I remember a time long before entering the world of “Custom Install”, as I walked aisle after aisle of endless audio and video equipment, being amazed by the pictures, and enthralled by the sounds. I remember looking at mail flyers touting the latest in “home theater in a box” technology, and longing to have that in my home. I remember installing an ancient Kenwood audio video receiver sporting the latest in Dolby Pro Logic 4 channel sound, and hanging two Pioneer speakers from old motion detector mounts on my ceiling for rear speakers. Those were the days. Oblivious bliss. Things have changed in the industry a little bit over the past few years. I saw a $250k projector, and a $167k stereo system this past year at Cedia. The TV’s are boasting higher resolution than ever, and the manufactures vie for our every penny with the latest in gidgets, and gadgets. The displays have grown, the equipment has shrunk, and the whole time all of this is happening, one thing remains the same. Our customer.
I looked at my schedule this past year, and figure I spent one whole business month in training. I want to be informative for my customers, and I want to be able to offer them the latest in technology, and entertainment. The only way to do this is to devote a portion of my time to this goal in the form of seminars, and intensive training. It’s not that the customer is not smart enough to keep up with the changes; it’s just that they don’t have the time! I get asked all the time about the difference “LDP” technology, or 20″ plasmas. I have to explain it’s DLP, and the 20″ you saw was probably a LCD. With the advent of all this information everyone wants to have the latest and greatest, but no one wants to learn how it works. What do I mean?
I look back to my time installing, and remembered the looks on the customer’s faces as I turned on “Jurassic Park” for the first time. I never watched the screen. I had seen that movie so many times I lost count, but the looks on their faces were what made my job worthwhile. Then came the dreaded question. “How does it all work?” I would grab each of the remotes, the home theater receiver, the TV, the VCR, the DVD, the CD player, the satellite box, and any thing else they might have. It was almost sad how quickly that look of pride, and joy left their face, and was replaced by a look of frustration and disgust. Over the next hour, I would repeat myself, and each step on operation until I’m sure the look on my face matched theirs. Finally, the customer would take some notes, and release me to my next job. One of two things would happen. Either they would call back with the next 24 hours to schedule a service call to re-show them the system, or they never turned it on again. We can install the most elaborate, and best sounding system, but if the customer can’t figure out how it works, they will never turn it on.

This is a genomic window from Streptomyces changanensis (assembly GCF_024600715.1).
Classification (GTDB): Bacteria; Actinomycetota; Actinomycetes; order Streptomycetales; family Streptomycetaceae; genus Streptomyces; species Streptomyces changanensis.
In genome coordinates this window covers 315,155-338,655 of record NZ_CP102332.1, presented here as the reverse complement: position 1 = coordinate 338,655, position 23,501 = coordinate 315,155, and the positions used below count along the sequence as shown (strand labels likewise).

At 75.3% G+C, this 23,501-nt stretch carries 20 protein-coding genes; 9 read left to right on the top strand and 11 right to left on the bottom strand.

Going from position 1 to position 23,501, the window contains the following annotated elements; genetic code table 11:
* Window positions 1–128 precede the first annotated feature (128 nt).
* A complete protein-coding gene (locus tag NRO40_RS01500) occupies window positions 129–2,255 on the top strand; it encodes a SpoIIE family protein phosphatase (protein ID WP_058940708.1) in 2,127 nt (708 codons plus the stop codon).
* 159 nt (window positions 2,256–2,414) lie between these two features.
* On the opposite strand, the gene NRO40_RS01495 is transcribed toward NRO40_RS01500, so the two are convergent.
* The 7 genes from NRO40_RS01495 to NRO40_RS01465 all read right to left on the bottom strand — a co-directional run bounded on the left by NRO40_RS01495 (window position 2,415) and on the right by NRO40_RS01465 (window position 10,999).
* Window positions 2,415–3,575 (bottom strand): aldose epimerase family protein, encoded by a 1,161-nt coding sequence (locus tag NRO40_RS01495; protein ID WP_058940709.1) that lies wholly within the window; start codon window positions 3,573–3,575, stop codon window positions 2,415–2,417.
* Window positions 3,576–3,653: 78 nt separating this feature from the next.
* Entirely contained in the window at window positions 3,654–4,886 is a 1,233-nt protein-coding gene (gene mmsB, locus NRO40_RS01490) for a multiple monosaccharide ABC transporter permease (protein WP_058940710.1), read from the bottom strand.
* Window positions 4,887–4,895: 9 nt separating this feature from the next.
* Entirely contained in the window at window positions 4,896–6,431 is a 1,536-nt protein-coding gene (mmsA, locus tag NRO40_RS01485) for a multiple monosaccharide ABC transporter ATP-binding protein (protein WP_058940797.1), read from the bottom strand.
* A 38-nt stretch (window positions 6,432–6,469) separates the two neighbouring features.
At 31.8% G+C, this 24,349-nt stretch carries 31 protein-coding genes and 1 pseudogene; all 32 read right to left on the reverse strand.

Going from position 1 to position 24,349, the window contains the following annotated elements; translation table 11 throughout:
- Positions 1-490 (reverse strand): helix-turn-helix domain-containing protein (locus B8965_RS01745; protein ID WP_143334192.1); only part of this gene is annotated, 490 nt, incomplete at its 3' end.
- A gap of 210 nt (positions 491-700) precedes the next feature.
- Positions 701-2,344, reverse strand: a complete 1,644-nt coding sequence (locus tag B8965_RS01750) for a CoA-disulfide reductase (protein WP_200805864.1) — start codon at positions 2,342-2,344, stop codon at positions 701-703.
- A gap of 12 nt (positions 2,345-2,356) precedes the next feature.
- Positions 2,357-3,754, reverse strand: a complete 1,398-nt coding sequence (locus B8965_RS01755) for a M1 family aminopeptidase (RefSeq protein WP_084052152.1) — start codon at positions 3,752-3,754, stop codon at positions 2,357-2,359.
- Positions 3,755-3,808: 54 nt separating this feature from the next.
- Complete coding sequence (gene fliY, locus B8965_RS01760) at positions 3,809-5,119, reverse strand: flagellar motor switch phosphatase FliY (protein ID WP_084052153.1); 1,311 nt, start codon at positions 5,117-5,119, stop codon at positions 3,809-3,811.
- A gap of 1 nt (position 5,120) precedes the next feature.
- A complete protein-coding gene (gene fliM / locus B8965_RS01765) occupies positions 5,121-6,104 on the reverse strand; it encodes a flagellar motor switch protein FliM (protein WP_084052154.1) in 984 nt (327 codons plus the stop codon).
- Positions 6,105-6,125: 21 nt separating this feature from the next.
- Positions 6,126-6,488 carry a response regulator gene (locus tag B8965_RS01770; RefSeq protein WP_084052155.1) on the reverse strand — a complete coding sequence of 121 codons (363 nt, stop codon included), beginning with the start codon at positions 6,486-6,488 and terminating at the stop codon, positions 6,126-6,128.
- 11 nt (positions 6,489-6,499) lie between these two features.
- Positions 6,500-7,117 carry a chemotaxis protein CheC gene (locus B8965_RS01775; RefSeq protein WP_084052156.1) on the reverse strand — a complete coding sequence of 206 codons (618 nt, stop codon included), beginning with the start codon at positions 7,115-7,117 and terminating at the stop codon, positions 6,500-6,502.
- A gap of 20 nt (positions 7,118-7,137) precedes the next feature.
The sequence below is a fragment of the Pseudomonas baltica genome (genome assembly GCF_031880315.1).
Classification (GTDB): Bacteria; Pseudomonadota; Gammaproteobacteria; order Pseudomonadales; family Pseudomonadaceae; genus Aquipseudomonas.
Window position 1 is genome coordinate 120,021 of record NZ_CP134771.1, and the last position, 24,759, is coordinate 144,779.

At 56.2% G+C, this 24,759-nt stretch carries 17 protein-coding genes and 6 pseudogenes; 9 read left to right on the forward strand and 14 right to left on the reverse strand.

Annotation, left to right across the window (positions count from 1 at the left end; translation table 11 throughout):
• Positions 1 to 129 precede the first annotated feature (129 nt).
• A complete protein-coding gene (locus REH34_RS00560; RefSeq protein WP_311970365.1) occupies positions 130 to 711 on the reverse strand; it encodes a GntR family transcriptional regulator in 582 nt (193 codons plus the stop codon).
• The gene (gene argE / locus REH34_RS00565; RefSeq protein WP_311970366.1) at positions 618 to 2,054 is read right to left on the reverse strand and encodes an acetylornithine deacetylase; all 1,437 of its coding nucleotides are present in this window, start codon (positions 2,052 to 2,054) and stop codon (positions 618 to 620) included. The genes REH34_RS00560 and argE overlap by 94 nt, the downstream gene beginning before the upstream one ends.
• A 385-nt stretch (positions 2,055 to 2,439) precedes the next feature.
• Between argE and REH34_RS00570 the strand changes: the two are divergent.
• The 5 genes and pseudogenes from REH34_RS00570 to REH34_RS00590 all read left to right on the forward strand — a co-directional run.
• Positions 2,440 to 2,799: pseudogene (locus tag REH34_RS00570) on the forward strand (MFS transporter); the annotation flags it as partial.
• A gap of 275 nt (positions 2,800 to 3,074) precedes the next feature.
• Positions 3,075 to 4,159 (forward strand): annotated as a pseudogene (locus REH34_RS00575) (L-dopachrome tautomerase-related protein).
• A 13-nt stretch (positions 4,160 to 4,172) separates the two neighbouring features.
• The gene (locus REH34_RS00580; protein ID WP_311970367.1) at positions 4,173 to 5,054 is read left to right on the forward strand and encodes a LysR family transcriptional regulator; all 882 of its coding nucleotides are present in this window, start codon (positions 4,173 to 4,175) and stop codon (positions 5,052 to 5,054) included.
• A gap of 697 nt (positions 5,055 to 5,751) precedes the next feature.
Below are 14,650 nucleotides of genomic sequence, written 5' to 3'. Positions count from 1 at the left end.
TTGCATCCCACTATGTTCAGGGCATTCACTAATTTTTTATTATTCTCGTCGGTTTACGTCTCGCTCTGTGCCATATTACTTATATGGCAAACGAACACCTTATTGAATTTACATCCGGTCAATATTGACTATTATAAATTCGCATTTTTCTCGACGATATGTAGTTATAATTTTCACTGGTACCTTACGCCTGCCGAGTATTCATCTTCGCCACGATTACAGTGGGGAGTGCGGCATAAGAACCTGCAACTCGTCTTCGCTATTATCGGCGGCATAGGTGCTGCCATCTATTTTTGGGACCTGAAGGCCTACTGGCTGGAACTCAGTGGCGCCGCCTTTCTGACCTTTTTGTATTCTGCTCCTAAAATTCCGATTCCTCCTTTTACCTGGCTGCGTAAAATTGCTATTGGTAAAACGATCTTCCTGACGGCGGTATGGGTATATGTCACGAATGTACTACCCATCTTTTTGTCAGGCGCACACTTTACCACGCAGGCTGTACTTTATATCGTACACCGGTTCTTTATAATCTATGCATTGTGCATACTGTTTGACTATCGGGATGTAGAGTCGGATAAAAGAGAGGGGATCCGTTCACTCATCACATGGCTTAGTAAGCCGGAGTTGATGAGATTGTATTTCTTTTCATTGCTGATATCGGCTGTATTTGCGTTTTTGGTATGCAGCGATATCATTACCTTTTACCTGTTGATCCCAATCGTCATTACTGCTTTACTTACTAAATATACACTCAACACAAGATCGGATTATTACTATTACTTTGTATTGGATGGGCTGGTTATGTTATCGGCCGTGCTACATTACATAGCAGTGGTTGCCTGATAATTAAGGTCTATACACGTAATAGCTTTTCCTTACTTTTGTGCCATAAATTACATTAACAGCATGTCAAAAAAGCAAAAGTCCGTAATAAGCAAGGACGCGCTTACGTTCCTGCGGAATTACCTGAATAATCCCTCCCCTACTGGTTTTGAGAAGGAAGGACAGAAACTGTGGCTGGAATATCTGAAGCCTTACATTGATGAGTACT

I made up my mind a long time ago that if I ever made it into a design position my customers would not have to go through this rollercoaster of emotions. I dove into the world of custom remotes with much help from the professionals on remotecentral.com looking for answers. In the last two years I can count the number of systems on one hand sold without a custom remote. I just can’t do that to my customer, or my technician. I call it “baby sitter proofing”. If you can show the first time baby sitter how to turn on the DVD, or Disney channel inside of one minute without messing up the AV system; that’s a pretty functional system. My customers love the remotes because they make their systems so much easier to use. My technicians love the remotes because they save so much time on explaining use of the new system. My service department loves the remote because it eliminates go-backs on these system we install every day. My boss loves the remotes because I estimate we have sold over 300 of them in the past 2 years, and they add to the bottom line of each sale. My wife loves the remote because she can operate our system at the house to play media for the kids, and I love the remotes because she now calls to see how my days going, instead of angry at me and my stack of “stuff”.
Bottom line is this. We have a responsibility to our customers and co-workers to not make their lives harder. By giving them control of these systems, in a manner they can easily understand, we can make long term customers, and long time friends.